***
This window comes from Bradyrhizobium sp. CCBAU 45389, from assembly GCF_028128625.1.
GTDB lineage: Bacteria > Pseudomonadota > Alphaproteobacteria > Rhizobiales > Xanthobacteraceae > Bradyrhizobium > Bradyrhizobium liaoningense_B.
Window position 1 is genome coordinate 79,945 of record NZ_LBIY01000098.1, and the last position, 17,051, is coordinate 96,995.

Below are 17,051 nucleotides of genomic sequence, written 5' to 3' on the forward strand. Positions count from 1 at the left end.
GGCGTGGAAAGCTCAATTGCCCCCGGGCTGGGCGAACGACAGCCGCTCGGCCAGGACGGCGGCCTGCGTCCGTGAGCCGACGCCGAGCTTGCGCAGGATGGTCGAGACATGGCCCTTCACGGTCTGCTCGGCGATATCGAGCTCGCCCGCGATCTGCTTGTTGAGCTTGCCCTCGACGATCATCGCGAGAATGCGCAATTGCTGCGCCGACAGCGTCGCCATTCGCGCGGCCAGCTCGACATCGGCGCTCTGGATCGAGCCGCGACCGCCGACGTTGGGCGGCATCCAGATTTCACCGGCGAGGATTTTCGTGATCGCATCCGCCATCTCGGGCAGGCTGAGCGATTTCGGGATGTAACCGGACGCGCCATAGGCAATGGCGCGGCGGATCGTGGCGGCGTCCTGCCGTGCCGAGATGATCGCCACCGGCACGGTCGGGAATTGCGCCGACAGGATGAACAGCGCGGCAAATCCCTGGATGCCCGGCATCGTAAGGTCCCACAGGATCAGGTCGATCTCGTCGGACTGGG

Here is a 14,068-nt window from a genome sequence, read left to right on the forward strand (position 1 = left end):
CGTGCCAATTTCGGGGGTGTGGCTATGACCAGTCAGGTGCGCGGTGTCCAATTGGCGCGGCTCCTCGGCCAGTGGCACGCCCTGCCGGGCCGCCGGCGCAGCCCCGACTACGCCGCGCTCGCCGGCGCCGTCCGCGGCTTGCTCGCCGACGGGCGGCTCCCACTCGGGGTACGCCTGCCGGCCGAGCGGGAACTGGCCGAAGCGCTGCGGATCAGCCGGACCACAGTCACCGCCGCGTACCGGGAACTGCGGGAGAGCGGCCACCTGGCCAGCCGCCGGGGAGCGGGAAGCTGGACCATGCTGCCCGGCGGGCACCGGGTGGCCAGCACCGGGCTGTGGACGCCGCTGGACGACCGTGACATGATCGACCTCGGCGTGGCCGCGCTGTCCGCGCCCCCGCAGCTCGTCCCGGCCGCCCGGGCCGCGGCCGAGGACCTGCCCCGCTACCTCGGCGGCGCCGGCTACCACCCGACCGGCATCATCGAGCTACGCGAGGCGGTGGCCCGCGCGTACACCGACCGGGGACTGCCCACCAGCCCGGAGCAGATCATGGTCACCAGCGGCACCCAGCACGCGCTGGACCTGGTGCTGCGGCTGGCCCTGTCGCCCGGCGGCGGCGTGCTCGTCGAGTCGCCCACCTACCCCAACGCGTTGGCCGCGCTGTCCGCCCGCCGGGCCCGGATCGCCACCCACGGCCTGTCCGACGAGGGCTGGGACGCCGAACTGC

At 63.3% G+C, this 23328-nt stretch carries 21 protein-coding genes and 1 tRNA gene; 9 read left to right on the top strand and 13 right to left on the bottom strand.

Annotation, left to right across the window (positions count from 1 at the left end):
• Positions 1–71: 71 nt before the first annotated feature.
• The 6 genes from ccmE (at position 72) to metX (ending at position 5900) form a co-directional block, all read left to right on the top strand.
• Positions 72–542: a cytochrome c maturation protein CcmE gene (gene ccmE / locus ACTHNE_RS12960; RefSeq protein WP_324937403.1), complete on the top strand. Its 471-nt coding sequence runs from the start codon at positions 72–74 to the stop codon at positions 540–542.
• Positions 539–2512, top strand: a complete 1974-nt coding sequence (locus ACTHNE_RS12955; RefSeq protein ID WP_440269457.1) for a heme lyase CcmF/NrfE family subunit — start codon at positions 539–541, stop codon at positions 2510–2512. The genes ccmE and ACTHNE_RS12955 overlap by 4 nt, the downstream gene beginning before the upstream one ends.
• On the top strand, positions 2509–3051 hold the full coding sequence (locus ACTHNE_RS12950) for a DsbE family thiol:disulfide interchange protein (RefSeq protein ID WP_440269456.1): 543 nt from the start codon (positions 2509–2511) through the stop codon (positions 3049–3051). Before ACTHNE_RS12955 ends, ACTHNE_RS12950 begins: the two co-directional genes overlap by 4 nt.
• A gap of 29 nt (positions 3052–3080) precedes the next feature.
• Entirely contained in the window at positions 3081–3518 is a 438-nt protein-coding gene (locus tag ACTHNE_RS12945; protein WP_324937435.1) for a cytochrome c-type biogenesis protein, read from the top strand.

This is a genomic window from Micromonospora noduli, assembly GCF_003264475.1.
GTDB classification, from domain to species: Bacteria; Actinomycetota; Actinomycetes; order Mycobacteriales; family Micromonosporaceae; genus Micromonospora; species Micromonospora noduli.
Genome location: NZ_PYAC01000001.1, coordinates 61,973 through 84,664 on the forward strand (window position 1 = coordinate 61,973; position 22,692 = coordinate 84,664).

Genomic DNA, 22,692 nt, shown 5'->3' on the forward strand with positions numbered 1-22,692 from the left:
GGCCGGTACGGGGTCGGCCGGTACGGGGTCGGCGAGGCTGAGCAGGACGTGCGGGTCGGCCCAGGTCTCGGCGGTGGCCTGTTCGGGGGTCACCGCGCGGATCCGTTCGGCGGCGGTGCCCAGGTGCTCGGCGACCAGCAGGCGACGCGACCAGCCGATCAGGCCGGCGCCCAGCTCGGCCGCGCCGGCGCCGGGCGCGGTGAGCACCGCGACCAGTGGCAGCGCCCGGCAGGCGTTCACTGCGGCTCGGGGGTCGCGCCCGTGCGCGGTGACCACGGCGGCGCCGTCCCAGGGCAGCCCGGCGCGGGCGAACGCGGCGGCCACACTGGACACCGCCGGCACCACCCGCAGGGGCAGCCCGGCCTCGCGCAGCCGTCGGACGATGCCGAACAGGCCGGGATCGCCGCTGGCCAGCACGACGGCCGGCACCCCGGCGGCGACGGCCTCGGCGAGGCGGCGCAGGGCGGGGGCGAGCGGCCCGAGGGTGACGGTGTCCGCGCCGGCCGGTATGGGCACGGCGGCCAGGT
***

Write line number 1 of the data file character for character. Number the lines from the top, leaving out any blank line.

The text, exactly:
This window comes from Bradyrhizobium sp. CCBAU 45389, from assembly GCF_028128625.1.